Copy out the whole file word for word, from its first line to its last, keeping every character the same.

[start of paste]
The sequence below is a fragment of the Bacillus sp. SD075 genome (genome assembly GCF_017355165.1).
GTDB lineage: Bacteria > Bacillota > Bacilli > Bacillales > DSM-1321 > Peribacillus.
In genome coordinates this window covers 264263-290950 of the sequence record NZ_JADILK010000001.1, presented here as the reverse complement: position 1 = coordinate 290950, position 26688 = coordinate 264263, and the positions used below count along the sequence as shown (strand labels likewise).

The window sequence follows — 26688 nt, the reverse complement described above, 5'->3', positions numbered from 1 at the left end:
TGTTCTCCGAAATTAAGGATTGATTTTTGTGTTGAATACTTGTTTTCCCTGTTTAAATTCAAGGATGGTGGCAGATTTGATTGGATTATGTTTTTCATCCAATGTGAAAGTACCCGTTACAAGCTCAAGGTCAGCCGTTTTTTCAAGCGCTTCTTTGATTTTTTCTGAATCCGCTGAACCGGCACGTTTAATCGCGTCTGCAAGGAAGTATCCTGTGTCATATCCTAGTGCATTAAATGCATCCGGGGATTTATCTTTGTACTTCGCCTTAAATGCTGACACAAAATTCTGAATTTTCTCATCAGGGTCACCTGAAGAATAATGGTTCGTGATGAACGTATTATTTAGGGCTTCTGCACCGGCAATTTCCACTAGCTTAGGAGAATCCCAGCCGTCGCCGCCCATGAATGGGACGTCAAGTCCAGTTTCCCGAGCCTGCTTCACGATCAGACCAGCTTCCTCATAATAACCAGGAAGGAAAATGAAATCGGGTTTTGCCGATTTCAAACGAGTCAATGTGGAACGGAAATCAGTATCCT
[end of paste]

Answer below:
The sequence below is a fragment of the Bacillus sp. SD075 genome (genome assembly GCF_017355165.1).
GTDB lineage: Bacteria > Bacillota > Bacilli > Bacillales > DSM-1321 > Peribacillus.
In genome coordinates this window covers 264263-290950 of the sequence record NZ_JADILK010000001.1, presented here as the reverse complement: position 1 = coordinate 290950, position 26688 = coordinate 264263, and the positions used below count along the sequence as shown (strand labels likewise).

The window sequence follows — 26688 nt, the reverse complement described above, 5'->3', positions numbered from 1 at the left end:
TGTTCTCCGAAATTAAGGATTGATTTTTGTGTTGAATACTTGTTTTCCCTGTTTAAATTCAAGGATGGTGGCAGATTTGATTGGATTATGTTTTTCATCCAATGTGAAAGTACCCGTTACAAGCTCAAGGTCAGCCGTTTTTTCAAGCGCTTCTTTGATTTTTTCTGAATCCGCTGAACCGGCACGTTTAATCGCGTCTGCAAGGAAGTATCCTGTGTCATATCCTAGTGCATTAAATGCATCCGGGGATTTATCTTTGTACTTCGCCTTAAATGCTGACACAAAATTCTGAATTTTCTCATCAGGGTCACCTGAAGAATAATGGTTCGTGATGAACGTATTATTTAGGGCTTCTGCACCGGCAATTTCCACTAGCTTAGGAGAATCCCAGCCGTCGCCGCCCATGAATGGGACGTCAAGTCCAGTTTCCCGAGCCTGCTTCACGATCAGACCAGCTTCCTCATAATAACCAGGAAGGAAAATGAAATCGGGTTTTGCCGATTTCAAACGAGTCAATGTGGAACGGAAATCAGTATCCT